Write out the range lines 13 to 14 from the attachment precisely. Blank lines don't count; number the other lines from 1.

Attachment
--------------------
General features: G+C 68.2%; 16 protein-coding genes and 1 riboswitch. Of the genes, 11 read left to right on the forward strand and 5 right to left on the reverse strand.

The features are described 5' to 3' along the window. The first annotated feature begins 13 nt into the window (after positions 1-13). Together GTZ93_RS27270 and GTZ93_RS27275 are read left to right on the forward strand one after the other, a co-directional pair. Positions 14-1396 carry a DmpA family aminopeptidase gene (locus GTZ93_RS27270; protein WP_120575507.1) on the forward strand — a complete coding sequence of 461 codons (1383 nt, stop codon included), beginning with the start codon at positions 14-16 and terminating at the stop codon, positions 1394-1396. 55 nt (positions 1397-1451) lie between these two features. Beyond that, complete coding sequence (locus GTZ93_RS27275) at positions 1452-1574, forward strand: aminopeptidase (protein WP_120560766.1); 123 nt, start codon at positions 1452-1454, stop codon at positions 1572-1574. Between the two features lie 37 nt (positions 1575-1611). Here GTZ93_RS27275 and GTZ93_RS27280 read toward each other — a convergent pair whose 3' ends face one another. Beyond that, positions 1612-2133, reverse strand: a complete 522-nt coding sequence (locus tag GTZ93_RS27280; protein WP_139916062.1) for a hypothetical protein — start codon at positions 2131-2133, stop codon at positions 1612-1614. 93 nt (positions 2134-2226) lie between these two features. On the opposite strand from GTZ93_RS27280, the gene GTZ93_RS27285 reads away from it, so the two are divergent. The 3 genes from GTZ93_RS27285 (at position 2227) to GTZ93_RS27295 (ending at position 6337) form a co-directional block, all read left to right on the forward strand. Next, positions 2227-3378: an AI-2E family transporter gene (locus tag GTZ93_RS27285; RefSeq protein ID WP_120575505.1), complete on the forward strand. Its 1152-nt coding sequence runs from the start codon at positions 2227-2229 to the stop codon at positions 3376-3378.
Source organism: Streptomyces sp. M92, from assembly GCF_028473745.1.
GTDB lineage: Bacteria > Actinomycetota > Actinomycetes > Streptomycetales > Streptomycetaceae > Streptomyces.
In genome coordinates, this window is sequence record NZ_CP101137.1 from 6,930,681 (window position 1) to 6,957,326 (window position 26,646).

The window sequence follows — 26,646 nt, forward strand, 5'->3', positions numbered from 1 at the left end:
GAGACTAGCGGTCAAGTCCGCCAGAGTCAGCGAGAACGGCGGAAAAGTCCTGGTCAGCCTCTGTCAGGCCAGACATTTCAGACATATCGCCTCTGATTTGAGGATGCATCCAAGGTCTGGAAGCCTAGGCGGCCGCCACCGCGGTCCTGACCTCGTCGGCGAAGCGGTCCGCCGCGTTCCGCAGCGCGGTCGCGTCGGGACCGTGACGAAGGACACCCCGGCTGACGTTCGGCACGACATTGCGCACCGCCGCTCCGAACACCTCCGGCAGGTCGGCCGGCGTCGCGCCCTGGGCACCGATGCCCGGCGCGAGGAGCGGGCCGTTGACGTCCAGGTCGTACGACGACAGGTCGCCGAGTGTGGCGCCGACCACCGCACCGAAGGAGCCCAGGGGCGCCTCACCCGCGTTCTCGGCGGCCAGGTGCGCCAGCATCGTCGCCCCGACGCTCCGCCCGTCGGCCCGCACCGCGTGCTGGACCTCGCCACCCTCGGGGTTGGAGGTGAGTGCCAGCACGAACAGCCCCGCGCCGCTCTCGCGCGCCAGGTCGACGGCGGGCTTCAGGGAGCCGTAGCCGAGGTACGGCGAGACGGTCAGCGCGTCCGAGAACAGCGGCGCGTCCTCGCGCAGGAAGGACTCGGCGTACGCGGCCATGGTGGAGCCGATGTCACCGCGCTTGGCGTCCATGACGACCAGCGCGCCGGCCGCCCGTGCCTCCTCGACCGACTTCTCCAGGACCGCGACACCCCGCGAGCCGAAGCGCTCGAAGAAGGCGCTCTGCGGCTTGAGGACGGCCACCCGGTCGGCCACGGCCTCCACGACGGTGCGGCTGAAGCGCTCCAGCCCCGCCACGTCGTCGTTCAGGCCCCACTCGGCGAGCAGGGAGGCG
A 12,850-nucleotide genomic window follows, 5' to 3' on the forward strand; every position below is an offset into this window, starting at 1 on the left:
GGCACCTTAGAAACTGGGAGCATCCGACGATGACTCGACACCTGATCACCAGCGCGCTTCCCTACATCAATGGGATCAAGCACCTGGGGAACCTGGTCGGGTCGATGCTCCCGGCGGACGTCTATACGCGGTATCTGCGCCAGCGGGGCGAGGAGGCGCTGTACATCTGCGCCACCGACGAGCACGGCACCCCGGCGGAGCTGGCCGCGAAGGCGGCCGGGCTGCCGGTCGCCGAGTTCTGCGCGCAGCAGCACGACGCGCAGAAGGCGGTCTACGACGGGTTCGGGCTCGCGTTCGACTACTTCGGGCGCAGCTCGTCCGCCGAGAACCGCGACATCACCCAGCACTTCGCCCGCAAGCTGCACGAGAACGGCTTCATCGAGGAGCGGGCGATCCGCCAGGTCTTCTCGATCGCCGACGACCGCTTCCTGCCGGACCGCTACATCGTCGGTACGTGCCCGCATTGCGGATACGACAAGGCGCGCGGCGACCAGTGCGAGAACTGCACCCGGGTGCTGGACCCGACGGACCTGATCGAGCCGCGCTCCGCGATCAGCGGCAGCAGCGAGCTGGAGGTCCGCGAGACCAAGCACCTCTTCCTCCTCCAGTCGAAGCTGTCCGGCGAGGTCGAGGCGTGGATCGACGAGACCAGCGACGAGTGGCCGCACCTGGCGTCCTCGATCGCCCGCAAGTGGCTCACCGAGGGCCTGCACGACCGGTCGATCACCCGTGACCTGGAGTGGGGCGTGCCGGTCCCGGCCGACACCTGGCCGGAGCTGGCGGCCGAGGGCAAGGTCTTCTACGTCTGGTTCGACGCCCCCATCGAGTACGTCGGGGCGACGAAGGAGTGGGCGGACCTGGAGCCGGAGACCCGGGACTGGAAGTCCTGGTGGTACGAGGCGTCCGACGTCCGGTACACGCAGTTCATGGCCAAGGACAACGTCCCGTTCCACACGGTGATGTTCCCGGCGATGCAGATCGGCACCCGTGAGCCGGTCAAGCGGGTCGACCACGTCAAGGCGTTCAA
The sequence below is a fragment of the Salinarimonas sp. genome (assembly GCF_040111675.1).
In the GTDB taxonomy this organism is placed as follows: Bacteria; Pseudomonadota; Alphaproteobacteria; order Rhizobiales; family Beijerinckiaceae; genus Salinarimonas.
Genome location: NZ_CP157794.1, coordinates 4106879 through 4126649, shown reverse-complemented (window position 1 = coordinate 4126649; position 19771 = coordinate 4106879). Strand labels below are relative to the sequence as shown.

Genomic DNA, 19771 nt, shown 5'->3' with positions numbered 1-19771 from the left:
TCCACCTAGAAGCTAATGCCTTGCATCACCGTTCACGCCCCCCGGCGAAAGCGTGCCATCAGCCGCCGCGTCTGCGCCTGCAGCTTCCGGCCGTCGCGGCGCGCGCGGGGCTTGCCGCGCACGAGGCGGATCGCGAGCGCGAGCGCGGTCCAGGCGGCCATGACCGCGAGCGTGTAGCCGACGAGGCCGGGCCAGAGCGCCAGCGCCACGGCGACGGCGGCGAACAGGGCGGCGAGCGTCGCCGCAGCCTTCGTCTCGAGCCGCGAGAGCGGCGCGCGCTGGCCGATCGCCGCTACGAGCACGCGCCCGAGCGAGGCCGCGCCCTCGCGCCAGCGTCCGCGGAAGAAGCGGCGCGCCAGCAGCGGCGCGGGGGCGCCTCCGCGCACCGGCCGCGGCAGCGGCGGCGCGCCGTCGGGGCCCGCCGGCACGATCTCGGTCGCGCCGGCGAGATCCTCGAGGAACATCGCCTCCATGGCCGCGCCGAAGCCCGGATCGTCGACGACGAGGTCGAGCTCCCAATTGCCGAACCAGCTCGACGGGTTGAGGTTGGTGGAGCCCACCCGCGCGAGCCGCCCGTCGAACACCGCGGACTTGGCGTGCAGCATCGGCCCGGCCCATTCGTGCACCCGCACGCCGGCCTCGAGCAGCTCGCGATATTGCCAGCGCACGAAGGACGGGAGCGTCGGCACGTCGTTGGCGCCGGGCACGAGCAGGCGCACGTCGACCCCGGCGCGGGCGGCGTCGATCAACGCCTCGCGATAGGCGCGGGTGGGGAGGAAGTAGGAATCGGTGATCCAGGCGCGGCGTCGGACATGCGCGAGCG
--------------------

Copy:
Genomic DNA, 19771 nt, shown 5'->3' with positions numbered 1-19771 from the left:
TCCACCTAGAAGCTAATGCCTTGCATCACCGTTCACGCCCCCCGGCGAAAGCGTGCCATCAGCCGCCGCGTCTGCGCCTGCAGCTTCCGGCCGTCGCGGCGCGCGCGGGGCTTGCCGCGCACGAGGCGGATCGCGAGCGCGAGCGCGGTCCAGGCGGCCATGACCGCGAGCGTGTAGCCGACGAGGCCGGGCCAGAGCGCCAGCGCCACGGCGACGGCGGCGAACAGGGCGGCGAGCGTCGCCGCAGCCTTCGTCTCGAGCCGCGAGAGCGGCGCGCGCTGGCCGATCGCCGCTACGAGCACGCGCCCGAGCGAGGCCGCGCCCTCGCGCCAGCGTCCGCGGAAGAAGCGGCGCGCCAGCAGCGGCGCGGGGGCGCCTCCGCGCACCGGCCGCGGCAGCGGCGGCGCGCCGTCGGGGCCCGCCGGCACGATCTCGGTCGCGCCGGCGAGATCCTCGAGGAACATCGCCTCCATGGCCGCGCCGAAGCCCGGATCGTCGACGACGAGGTCGAGCTCCCAATTGCCGAACCAGCTCGACGGGTTGAGGTTGGTGGAGCCCACCCGCGCGAGCCGCCCGTCGAACACCGCGGACTTGGCGTGCAGCATCGGCCCGGCCCATTCGTGCACCCGCACGCCGGCCTCGAGCAGCTCGCGATATTGCCAGCGCACGAAGGACGGGAGCGTCGGCACGTCGTTGGCGCCGGGCACGAGCAGGCGCACGTCGACCCCGGCGCGGGCGGCGTCGATCAACGCCTCGCGATAGGCGCGGGTGGGGAGGAAGTAGGAATCGGTGATCCAGGCGCGGCGTCGGACATGCGCGAGCG